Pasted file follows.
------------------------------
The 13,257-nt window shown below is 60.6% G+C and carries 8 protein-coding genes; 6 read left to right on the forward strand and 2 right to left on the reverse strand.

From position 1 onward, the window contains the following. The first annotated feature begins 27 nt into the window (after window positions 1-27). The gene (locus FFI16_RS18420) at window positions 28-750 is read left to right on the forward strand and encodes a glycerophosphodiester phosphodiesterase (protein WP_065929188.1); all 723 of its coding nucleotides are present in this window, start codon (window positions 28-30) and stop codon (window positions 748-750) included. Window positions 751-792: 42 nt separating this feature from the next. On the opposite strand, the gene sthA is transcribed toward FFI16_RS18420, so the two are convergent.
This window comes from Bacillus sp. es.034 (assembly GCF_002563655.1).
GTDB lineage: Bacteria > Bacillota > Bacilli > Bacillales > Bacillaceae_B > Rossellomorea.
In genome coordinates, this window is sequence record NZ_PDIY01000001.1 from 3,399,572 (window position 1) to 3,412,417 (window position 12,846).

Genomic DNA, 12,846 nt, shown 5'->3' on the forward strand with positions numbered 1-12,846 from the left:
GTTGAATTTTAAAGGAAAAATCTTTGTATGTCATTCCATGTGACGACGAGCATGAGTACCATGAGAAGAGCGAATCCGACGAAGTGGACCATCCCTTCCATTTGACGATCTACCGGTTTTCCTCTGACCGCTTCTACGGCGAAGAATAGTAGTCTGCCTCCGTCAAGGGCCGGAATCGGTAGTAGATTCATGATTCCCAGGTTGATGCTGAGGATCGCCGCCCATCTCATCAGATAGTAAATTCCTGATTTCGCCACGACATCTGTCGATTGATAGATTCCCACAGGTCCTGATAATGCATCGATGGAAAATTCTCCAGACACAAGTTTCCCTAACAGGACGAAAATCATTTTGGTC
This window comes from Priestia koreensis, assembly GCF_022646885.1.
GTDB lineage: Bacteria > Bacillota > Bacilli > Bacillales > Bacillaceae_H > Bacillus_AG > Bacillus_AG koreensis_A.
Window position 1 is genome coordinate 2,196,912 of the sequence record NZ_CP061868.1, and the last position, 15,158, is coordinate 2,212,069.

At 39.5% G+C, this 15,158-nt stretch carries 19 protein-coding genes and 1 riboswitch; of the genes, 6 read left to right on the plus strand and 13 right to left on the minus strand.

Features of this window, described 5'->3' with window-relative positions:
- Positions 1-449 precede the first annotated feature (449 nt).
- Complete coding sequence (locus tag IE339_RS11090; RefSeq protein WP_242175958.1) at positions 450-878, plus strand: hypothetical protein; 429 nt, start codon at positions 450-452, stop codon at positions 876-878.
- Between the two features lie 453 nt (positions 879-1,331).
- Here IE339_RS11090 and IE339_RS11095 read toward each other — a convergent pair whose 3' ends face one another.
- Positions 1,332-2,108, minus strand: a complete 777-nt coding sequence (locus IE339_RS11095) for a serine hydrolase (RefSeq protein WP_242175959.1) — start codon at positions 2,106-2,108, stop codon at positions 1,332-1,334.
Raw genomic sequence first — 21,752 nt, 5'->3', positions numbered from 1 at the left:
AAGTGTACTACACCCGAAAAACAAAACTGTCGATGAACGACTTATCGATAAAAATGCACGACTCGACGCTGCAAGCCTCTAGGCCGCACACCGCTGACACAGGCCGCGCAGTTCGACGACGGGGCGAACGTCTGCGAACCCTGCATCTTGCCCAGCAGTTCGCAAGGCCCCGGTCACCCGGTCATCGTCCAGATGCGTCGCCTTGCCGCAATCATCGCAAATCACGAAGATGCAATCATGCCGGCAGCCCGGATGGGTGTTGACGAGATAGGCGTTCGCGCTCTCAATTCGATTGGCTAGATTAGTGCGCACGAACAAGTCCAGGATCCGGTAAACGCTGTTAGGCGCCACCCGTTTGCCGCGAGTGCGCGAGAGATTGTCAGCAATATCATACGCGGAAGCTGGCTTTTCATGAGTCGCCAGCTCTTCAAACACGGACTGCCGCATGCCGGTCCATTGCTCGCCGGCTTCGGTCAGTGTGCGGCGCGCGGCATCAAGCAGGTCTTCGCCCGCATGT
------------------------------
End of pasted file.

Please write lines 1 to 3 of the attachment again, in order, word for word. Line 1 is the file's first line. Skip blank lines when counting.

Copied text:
The 13,257-nt window shown below is 60.6% G+C and carries 8 protein-coding genes; 6 read left to right on the forward strand and 2 right to left on the reverse strand.

From position 1 onward, the window contains the following. The first annotated feature begins 27 nt into the window (after window positions 1-27). The gene (locus FFI16_RS18420) at window positions 28-750 is read left to right on the forward strand and encodes a glycerophosphodiester phosphodiesterase (protein WP_065929188.1); all 723 of its coding nucleotides are present in this window, start codon (window positions 28-30) and stop codon (window positions 748-750) included. Window positions 751-792: 42 nt separating this feature from the next. On the opposite strand, the gene sthA is transcribed toward FFI16_RS18420, so the two are convergent.
This window comes from Bacillus sp. es.034 (assembly GCF_002563655.1).